When Art Transforms the World

  • Categories:

    Video Production

  • Date:

    January 25, 2017

When Art Transforms the World

Video Production

At Wray Ward, we embrace a culture of giving back.

That’s why our motion team spent part of a damp, chilly Saturday hosting a video production workshop with teens from Playing for Others, a Charlotte organization dedicated to personal development, service and the arts.

The small but mighty team at Playing for Others is hard at work cultivating the next generation of innovative leaders, philanthropists and compassionate human beings. And as part of this year’s program, the teens are creating videos to support 12 deserving non-profit organizations in our community. 

The catch is that while the teens participating have tons of creative talent, storytelling ability, dedication and drive, none of them have ever produced a video. So their fearless leader, Jen Band, asked our motion team if we would be willing to show them the ropes.

We came ready to share an introduction to video basics and then break into small workshops on things like:

  • Pre-production and editing
  • Camera operation
  • Lighting and audio
  • Animation

I was excited for the opportunity to teach teens about our industry and give them a glimpse of how they could express themselves through video production. I knew we’d be working with 15 teenagers. But I never imagined they’d all be young ladies. 

Playing for Others video workshop with Wray Ward

Even though I’ve watched the percentage of crewmembers who are women grow in the years since I got into the business, video is still a male-dominated field. So walking into a room full of young women eager to learn about what I do was a pleasant surprise, especially since my own love for video production started when I was about their age.

I can still remember my first day at a new middle school in Georgia. My family had just moved from New York that summer, and the transition hadn’t been easy. I went on a tour of the building, which included a production room where students could learn about broadcasting and deliver the school announcements as a news broadcast.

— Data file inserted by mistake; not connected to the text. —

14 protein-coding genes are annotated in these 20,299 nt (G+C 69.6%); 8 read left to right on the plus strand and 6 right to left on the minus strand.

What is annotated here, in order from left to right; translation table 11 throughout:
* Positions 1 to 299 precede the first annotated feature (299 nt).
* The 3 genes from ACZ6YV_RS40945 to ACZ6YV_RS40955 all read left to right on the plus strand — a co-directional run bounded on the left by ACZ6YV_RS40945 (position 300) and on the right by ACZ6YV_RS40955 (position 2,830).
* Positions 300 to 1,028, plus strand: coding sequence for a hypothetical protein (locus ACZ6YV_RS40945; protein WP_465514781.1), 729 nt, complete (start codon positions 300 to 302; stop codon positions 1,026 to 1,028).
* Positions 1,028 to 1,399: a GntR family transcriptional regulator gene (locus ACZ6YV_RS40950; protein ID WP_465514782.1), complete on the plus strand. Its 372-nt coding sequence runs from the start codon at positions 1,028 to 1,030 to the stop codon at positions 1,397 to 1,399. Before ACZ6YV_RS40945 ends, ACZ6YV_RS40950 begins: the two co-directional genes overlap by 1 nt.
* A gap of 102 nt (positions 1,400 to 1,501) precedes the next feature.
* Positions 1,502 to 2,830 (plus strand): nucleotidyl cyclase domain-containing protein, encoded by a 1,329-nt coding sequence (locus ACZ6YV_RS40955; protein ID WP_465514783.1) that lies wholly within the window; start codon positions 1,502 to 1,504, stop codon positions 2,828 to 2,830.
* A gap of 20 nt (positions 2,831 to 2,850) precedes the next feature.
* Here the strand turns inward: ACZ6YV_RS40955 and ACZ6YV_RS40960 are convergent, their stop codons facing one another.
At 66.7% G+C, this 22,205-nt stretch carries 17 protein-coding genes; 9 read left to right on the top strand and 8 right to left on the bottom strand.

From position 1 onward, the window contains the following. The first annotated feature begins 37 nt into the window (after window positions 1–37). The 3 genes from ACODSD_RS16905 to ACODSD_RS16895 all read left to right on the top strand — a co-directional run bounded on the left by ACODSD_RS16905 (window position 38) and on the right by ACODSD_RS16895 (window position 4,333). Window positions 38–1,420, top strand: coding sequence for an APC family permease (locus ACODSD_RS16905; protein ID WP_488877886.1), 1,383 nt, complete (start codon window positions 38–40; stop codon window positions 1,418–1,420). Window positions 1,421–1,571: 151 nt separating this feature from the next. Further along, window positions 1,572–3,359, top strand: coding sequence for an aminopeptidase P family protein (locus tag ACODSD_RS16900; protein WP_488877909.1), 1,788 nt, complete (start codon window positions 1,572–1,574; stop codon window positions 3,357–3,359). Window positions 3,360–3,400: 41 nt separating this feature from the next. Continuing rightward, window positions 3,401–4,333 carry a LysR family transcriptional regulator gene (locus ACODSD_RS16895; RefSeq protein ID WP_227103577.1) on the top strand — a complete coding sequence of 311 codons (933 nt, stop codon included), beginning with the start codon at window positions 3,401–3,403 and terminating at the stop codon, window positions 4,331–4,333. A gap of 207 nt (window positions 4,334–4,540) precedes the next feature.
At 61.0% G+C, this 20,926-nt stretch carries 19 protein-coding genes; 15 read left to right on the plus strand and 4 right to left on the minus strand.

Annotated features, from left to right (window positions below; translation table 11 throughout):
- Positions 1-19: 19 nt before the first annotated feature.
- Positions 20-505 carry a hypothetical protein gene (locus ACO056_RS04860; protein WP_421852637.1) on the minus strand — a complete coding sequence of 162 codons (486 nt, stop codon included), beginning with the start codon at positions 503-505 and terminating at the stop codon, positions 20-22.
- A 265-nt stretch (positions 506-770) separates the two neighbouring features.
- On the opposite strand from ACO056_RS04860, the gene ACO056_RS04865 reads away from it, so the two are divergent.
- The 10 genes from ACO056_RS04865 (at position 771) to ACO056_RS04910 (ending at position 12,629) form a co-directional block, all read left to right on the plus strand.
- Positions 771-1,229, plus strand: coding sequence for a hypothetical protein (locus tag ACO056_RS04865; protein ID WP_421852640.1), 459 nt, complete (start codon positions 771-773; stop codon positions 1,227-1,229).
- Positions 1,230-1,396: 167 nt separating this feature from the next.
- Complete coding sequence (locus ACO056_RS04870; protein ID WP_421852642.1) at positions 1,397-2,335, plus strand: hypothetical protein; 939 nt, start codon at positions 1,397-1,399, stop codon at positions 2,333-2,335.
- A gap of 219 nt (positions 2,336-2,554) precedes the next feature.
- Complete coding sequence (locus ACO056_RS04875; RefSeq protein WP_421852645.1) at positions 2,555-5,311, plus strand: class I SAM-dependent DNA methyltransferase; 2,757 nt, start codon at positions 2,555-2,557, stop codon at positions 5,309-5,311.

I was immediately hooked. I mustered up the courage to get in front of the camera and read the news on the first day of school, even though I was the new kid. I went on to study video and film throughout middle and high school. And when I showed up at a university TV center as a college freshman looking for volunteer opportunities, I landed a job.

I never looked back.

Since I was 18 years old, I’ve lived and breathed video production. This field is a lot less glamorous than it might seem on the surface; I’ve been behind the camera for some incredible projects in amazing locations, but earlier in my career I also fetched coffee, carried heavy equipment and held cables as a runner. And I loved every second of it.

Here’s my advice to young people: don’t get discouraged. Never back down. Follow your dreams. Regardless of where you land or what you do for a living, sometimes your work won’t be received well. But keep at it. You’ll learn from your failures, large and small. You’ll grow as a professional and an individual. You’ll make beautiful things. You’ll be inspired by the people you meet and the stories you tell.

By sharing the stories of 12 local non-profit organizations, teens with Playing for Others are affecting positive change in our community. Meanwhile, they’re discovering themselves through the arts. And as part of Charlotte’s creative community, I believe it’s important for all of us at Wray Ward to give back by helping train and inspire the next generation. 

I hope the 15 young ladies who attended our workshop enjoyed their time with us and even learned a thing or two. It was such an honor to briefly get to know these young people. In the process, they reminded me what it’s like to be passionate and fearless. They showed me how art can be beautiful, but also how it can transform the world.

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